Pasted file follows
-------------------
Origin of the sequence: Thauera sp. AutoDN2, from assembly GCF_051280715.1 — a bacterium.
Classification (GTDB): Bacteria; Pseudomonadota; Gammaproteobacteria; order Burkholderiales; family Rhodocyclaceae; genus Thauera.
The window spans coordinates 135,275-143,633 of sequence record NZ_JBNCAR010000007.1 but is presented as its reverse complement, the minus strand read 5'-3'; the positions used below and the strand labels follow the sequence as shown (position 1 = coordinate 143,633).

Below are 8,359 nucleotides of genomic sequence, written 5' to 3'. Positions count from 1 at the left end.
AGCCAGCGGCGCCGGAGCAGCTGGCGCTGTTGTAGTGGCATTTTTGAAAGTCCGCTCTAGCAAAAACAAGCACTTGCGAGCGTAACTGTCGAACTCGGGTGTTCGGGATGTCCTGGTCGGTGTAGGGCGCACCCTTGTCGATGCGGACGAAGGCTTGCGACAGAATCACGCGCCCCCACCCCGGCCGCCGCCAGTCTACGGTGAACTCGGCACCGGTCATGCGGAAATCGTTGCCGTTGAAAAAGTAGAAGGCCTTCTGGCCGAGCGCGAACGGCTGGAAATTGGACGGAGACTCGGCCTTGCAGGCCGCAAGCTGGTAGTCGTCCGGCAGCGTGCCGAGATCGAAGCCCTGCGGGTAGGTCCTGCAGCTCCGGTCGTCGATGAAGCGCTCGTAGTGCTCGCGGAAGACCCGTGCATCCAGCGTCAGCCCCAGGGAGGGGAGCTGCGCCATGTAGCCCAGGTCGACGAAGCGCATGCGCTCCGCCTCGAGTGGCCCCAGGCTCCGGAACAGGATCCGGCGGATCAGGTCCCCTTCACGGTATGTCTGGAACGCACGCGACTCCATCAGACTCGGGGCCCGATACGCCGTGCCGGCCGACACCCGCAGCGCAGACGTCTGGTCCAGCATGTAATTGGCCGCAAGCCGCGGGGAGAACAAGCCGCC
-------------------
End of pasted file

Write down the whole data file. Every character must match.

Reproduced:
Origin of the sequence: Thauera sp. AutoDN2, from assembly GCF_051280715.1 — a bacterium.
Classification (GTDB): Bacteria; Pseudomonadota; Gammaproteobacteria; order Burkholderiales; family Rhodocyclaceae; genus Thauera.
The window spans coordinates 135,275-143,633 of sequence record NZ_JBNCAR010000007.1 but is presented as its reverse complement, the minus strand read 5'-3'; the positions used below and the strand labels follow the sequence as shown (position 1 = coordinate 143,633).

Below are 8,359 nucleotides of genomic sequence, written 5' to 3'. Positions count from 1 at the left end.
AGCCAGCGGCGCCGGAGCAGCTGGCGCTGTTGTAGTGGCATTTTTGAAAGTCCGCTCTAGCAAAAACAAGCACTTGCGAGCGTAACTGTCGAACTCGGGTGTTCGGGATGTCCTGGTCGGTGTAGGGCGCACCCTTGTCGATGCGGACGAAGGCTTGCGACAGAATCACGCGCCCCCACCCCGGCCGCCGCCAGTCTACGGTGAACTCGGCACCGGTCATGCGGAAATCGTTGCCGTTGAAAAAGTAGAAGGCCTTCTGGCCGAGCGCGAACGGCTGGAAATTGGACGGAGACTCGGCCTTGCAGGCCGCAAGCTGGTAGTCGTCCGGCAGCGTGCCGAGATCGAAGCCCTGCGGGTAGGTCCTGCAGCTCCGGTCGTCGATGAAGCGCTCGTAGTGCTCGCGGAAGACCCGTGCATCCAGCGTCAGCCCCAGGGAGGGGAGCTGCGCCATGTAGCCCAGGTCGACGAAGCGCATGCGCTCCGCCTCGAGTGGCCCCAGGCTCCGGAACAGGATCCGGCGGATCAGGTCCCCTTCACGGTATGTCTGGAACGCACGCGACTCCATCAGACTCGGGGCCCGATACGCCGTGCCGGCCGACACCCGCAGCGCAGACGTCTGGTCCAGCATGTAATTGGCCGCAAGCCGCGGGGAGAACAAGCCGCC